In the Muslim community, there are still so many unresolved and differing opinions, ideas and interpretations in terms of women’s issues. Here is my personal opinion. For a long time, we were told we are not supposed to do so many things. But when you study our history, we learn that Muslim women did so much more than we know. For example, Nusayba bint Kaab was actually carrying a sword alongside the Prophet  during the battle of Uhud. She was not merely tending to the wounded or working in the tents and he never told her that her place is not there fighting. When you read the Sirrah you discover that there was normal natural interactions between the men and women during the Prophet’s  time. I suggest three things.

First of all, we really need to go back and access our understanding because we are going to discover a lot of freedom. Second, we are going to find that there are a lot of gray areas for many topics such as work and staying home and other topics and we should not expect there to be one uniform answer that will fit everyone. There are going to be different interpretations and we need to respect the different choices. As long as the needs of the family members are taken care of, every woman needs to find something that works for her. For example, I wanted to be there for my kids but that was my personal choice. Before I had my eldest son, I was telling my husband that I will stay home with the baby for the first six months and then ill go back to school; I wanted to do my PhD. After I gave birth, I could not imagine myself leaving him with someone else and I decided to stay home. I have never regretted it and that was my choice alone.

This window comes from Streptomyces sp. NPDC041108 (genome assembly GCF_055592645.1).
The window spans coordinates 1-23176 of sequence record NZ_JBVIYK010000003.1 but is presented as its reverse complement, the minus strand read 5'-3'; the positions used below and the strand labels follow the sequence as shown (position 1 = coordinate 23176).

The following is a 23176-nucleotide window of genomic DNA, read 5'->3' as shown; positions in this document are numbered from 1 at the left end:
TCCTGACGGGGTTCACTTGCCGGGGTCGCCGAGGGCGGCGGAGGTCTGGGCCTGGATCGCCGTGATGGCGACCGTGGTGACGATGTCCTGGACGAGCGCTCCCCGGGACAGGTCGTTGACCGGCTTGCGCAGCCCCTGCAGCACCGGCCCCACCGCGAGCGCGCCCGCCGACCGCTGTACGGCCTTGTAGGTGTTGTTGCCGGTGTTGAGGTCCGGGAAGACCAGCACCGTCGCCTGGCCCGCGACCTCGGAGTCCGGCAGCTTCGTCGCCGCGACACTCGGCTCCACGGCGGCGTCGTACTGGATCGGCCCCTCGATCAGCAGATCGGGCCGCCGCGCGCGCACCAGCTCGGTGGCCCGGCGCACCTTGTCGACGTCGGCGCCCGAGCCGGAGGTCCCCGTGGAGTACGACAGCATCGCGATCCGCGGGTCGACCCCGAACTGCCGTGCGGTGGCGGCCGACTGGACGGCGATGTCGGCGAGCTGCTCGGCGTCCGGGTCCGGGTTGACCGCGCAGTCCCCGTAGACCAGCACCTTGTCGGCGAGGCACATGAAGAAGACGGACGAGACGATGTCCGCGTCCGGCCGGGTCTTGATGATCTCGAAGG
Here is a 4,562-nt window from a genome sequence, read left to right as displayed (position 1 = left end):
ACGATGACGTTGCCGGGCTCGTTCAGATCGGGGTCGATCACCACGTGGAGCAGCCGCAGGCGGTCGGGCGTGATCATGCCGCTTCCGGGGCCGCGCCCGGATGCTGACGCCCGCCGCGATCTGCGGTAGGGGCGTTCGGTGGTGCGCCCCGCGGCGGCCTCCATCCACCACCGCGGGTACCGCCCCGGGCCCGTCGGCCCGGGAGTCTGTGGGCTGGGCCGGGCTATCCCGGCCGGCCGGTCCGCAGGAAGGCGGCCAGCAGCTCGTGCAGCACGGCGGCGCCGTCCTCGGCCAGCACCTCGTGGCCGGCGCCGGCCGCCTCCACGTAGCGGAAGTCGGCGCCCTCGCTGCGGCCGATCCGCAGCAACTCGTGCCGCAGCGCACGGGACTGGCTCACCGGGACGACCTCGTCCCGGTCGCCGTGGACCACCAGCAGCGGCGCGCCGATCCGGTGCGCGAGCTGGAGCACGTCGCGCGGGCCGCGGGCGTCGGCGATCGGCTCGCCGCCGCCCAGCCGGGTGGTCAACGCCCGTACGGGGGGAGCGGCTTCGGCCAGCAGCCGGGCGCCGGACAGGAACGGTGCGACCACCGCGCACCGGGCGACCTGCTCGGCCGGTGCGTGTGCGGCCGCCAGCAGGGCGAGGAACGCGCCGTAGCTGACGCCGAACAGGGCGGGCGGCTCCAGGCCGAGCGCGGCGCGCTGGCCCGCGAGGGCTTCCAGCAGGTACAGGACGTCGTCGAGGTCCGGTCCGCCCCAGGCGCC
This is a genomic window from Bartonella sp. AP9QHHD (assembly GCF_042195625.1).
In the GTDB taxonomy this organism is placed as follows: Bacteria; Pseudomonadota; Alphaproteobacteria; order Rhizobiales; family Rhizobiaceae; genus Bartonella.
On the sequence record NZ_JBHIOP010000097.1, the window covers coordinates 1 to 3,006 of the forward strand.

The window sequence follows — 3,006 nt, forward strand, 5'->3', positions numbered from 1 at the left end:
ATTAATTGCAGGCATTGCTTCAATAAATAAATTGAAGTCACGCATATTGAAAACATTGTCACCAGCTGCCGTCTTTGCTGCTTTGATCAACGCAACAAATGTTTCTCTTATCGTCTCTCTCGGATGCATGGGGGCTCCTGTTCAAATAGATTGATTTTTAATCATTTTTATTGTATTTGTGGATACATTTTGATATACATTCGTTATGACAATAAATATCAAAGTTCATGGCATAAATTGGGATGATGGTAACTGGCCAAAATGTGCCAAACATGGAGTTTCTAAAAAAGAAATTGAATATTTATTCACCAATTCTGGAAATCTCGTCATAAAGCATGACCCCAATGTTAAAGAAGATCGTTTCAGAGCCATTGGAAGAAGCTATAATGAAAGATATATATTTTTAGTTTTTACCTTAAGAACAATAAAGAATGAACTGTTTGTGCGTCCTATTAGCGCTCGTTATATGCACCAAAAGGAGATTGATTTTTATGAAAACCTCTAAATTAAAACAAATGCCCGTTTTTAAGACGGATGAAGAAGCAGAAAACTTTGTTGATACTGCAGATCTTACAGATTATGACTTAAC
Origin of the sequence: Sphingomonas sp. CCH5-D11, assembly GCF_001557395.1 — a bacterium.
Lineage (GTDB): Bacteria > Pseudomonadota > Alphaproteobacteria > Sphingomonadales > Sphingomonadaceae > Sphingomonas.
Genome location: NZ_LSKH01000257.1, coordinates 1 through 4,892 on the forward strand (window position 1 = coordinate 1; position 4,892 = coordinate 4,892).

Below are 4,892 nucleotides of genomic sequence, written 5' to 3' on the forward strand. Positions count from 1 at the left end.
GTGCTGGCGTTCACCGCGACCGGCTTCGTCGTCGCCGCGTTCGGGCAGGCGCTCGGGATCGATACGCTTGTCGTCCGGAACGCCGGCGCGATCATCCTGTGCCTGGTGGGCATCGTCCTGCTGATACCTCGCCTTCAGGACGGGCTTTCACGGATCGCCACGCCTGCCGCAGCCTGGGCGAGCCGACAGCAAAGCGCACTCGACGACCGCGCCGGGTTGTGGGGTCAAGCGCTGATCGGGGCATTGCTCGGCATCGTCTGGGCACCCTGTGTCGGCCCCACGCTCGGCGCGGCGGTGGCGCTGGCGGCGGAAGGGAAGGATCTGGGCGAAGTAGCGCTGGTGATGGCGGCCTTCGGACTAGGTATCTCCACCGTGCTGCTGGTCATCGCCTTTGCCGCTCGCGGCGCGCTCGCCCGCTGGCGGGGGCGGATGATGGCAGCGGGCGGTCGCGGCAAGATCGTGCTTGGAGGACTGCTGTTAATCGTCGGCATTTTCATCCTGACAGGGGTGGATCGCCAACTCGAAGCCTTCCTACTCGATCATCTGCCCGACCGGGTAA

The third thing is in regards to our situation as women, we need to educate ourselves about what Islam tells us we need to be and not depend on others . We need to stand up for our rights and not accept something that is cultural in the name of Islam. I am not saying to be rebels, but to not to be passive. Change happens step by step.